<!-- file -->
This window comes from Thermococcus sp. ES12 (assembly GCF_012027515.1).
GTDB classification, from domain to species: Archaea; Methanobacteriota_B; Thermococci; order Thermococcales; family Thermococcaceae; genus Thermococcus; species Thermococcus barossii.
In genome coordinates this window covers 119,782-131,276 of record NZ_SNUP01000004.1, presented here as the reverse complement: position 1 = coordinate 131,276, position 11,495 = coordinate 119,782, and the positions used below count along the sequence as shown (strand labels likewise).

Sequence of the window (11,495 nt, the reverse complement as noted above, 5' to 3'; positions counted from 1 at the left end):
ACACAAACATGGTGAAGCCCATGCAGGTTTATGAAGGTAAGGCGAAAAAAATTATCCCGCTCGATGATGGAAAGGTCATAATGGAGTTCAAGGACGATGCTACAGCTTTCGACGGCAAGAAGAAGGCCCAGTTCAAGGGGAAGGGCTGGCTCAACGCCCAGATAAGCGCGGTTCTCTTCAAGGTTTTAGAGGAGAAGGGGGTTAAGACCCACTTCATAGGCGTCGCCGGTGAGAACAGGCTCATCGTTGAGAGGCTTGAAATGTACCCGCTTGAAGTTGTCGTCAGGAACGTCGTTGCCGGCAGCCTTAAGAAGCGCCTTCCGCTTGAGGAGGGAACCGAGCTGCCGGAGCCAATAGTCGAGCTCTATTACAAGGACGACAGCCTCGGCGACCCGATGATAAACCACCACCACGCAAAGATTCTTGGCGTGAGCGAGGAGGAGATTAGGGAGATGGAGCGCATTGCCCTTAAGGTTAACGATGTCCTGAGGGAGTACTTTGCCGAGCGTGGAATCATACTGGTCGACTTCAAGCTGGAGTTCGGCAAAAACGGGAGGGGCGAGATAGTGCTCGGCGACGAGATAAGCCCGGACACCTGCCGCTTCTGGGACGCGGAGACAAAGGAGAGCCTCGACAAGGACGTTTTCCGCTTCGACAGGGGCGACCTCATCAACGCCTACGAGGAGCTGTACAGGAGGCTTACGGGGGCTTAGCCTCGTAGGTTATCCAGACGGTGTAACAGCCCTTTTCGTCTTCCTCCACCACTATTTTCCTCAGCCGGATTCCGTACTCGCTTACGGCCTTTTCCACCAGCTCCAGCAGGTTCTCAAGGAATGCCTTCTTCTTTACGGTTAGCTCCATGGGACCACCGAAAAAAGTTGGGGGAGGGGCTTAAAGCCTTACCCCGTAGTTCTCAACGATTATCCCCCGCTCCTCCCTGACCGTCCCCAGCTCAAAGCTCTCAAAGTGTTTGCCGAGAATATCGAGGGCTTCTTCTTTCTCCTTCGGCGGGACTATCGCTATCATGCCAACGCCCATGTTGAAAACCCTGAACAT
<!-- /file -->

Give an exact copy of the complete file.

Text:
This window comes from Thermococcus sp. ES12 (assembly GCF_012027515.1).
GTDB classification, from domain to species: Archaea; Methanobacteriota_B; Thermococci; order Thermococcales; family Thermococcaceae; genus Thermococcus; species Thermococcus barossii.
In genome coordinates this window covers 119,782-131,276 of record NZ_SNUP01000004.1, presented here as the reverse complement: position 1 = coordinate 131,276, position 11,495 = coordinate 119,782, and the positions used below count along the sequence as shown (strand labels likewise).

Sequence of the window (11,495 nt, the reverse complement as noted above, 5' to 3'; positions counted from 1 at the left end):
ACACAAACATGGTGAAGCCCATGCAGGTTTATGAAGGTAAGGCGAAAAAAATTATCCCGCTCGATGATGGAAAGGTCATAATGGAGTTCAAGGACGATGCTACAGCTTTCGACGGCAAGAAGAAGGCCCAGTTCAAGGGGAAGGGCTGGCTCAACGCCCAGATAAGCGCGGTTCTCTTCAAGGTTTTAGAGGAGAAGGGGGTTAAGACCCACTTCATAGGCGTCGCCGGTGAGAACAGGCTCATCGTTGAGAGGCTTGAAATGTACCCGCTTGAAGTTGTCGTCAGGAACGTCGTTGCCGGCAGCCTTAAGAAGCGCCTTCCGCTTGAGGAGGGAACCGAGCTGCCGGAGCCAATAGTCGAGCTCTATTACAAGGACGACAGCCTCGGCGACCCGATGATAAACCACCACCACGCAAAGATTCTTGGCGTGAGCGAGGAGGAGATTAGGGAGATGGAGCGCATTGCCCTTAAGGTTAACGATGTCCTGAGGGAGTACTTTGCCGAGCGTGGAATCATACTGGTCGACTTCAAGCTGGAGTTCGGCAAAAACGGGAGGGGCGAGATAGTGCTCGGCGACGAGATAAGCCCGGACACCTGCCGCTTCTGGGACGCGGAGACAAAGGAGAGCCTCGACAAGGACGTTTTCCGCTTCGACAGGGGCGACCTCATCAACGCCTACGAGGAGCTGTACAGGAGGCTTACGGGGGCTTAGCCTCGTAGGTTATCCAGACGGTGTAACAGCCCTTTTCGTCTTCCTCCACCACTATTTTCCTCAGCCGGATTCCGTACTCGCTTACGGCCTTTTCCACCAGCTCCAGCAGGTTCTCAAGGAATGCCTTCTTCTTTACGGTTAGCTCCATGGGACCACCGAAAAAAGTTGGGGGAGGGGCTTAAAGCCTTACCCCGTAGTTCTCAACGATTATCCCCCGCTCCTCCCTGACCGTCCCCAGCTCAAAGCTCTCAAAGTGTTTGCCGAGAATATCGAGGGCTTCTTCTTTCTCCTTCGGCGGGACTATCGCTATCATGCCAACGCCCATGTTGAAAACCCTGAACAT